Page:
Recruiter soapbox: John Lees’ reality check for recruitment agencies
Let’s begin positively. Recruitment consultants play an important role. They connect employers with the right people, short-listing effectively and quickly, and offer influence, leverage and reach that individual candidates can’t achieve.
I spent over 20 years training recruiters. Every one claimed to understand employer needs better than their competition. They also boasted of exceptional candidate care, knowing that today’s candidate may be tomorrow’s commissioning client.
Yet hundreds of job changers have told me that many of the recruitment agencies they approach treat them unprofessionally, with inadequate listening, false promises, or poor feedback.
Which picture is true? Let’s check out the claims that recruitment agencies make about their strengths:-
Recruitment agencies open doors others can’t open.
Although less true than it was 6 years ago, this is a valid claim in many sectors. Some employers will only look at agency short-lists, giving recruiters unique access to decision makers, and the ability to move things forward towards a job offer.
Agencies have unique market knowledge.
This is true enough where agencies have sector or regional insights. However in a market where employers find it easy to attract skilled candidates informally, agencies are being by-passed and don’t always see hiring activity.
Agencies are skilled in candidate care.
Every agency prides itself on this facility, but there are huge contrasts in what candidates experience. All too often this is highly frustrating: employable new registrants are told “you’re perfect for us, we can place you” and then never hear anything again, even after follow-up calls.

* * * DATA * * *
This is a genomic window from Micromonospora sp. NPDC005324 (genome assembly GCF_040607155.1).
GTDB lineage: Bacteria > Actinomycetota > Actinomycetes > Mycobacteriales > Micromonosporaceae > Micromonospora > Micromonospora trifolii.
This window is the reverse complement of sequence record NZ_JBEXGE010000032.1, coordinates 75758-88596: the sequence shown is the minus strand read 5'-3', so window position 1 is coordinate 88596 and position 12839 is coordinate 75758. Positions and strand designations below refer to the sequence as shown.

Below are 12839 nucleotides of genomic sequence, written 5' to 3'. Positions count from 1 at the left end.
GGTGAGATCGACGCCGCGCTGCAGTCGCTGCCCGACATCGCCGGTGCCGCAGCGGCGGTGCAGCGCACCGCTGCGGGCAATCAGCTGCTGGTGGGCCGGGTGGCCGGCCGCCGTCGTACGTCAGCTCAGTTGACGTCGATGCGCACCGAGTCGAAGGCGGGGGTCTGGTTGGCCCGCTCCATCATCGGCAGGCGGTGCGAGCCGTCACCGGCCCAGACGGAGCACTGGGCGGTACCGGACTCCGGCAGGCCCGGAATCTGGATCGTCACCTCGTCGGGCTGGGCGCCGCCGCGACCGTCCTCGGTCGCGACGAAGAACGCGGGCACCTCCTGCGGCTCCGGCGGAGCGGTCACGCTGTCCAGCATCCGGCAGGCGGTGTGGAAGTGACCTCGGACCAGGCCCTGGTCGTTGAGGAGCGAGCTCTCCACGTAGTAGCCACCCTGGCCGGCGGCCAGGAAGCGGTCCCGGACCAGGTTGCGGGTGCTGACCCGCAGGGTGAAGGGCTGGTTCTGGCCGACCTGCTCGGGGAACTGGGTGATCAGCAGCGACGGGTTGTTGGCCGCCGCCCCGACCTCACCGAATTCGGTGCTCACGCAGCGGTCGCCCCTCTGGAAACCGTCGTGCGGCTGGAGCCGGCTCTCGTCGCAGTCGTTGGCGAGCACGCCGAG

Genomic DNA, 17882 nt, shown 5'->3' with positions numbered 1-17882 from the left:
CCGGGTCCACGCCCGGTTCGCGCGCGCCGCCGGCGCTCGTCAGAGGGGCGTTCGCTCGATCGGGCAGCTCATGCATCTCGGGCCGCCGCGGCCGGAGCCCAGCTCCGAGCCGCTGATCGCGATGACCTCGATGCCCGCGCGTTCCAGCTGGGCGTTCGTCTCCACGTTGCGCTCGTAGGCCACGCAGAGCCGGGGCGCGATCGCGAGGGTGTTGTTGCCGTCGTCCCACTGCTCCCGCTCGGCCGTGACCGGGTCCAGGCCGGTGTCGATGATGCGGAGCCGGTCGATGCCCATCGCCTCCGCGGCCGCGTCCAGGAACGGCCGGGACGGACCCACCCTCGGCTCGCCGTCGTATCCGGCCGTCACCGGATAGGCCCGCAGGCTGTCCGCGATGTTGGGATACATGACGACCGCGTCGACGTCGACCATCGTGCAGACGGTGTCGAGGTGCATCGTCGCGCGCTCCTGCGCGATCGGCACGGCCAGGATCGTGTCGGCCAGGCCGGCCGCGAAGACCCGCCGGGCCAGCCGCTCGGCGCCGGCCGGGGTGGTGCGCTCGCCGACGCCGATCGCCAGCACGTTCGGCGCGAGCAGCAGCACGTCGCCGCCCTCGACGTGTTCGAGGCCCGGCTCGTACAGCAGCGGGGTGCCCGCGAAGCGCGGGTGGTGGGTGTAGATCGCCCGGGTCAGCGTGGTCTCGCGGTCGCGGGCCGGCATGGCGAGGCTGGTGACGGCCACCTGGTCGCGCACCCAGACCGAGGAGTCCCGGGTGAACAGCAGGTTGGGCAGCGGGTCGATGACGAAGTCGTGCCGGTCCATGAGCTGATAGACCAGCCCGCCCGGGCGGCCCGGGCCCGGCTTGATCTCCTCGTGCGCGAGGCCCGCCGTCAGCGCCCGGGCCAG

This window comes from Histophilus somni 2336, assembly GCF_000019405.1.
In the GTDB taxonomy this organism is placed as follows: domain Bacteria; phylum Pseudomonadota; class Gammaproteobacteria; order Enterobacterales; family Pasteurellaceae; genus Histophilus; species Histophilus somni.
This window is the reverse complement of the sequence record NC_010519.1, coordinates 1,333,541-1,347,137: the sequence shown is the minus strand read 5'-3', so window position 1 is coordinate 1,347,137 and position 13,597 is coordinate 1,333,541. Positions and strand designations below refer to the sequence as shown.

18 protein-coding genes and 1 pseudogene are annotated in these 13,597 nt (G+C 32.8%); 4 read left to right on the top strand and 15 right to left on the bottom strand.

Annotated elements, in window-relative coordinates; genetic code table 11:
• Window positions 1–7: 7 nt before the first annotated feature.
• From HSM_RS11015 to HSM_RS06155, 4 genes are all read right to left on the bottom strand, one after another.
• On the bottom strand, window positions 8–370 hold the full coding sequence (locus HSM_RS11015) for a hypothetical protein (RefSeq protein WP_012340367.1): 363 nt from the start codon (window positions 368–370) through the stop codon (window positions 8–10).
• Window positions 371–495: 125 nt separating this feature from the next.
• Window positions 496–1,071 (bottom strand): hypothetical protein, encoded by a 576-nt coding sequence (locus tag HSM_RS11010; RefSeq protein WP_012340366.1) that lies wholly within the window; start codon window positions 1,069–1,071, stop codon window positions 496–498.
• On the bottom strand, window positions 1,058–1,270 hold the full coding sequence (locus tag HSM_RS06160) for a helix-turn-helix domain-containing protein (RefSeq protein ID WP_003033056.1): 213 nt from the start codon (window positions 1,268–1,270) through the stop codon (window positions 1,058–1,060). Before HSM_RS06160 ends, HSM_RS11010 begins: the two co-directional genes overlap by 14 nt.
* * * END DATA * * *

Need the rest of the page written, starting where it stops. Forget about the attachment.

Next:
Recruitment consultants get under the skin of the candidate.
Many wish this were so. Candidates complain that agencies pigeonhole them into the wrong kind of job even after a detailed discussion. In fairness, there are also candidates who offer vague CVs and are uncertain of their direction of travel, but recruiters’ market reputation for picking only safe bets has deepened.
Agencies help candidates with career change.
The jury is out on this one. There are some recruiters who provide insightful career advice, however the majority only take an interest in identikit candidates. This is a worrying trend. Recruiters are increasingly reluctant to encourage employers to consider candidates who can grow into the role. Often they want to place someone who is leaving a very similar job – a poor recipe for retention.
Recruitment specialists provide unique feedback. Candidates hear recruiter opinion, but little true feedback. Don’t tell a candidate what you like or dislike about their CV, tell them what it communicates on a cold read. You can’t give watertight feedback on an employer interview, but a good debrief will reveal areas where a candidate can improve.
External recruiters tell candidates home truths.
Again, often accurate. One executive recruiter I know frequently gives candidates she cannot place good, frank feedback on market positioning. However a great deal of recruiter feedback is merely positive noise that severely disappoints when it doesn’t lead to activity. Over-promising and under-delivery is a common experience. Recruitment consultants could be more honest about what they can actually do in a tight market.
What do you think? Are recruitment agencies out-dated in today’s world of online recruitment? Please leave a comment below with your thoughts.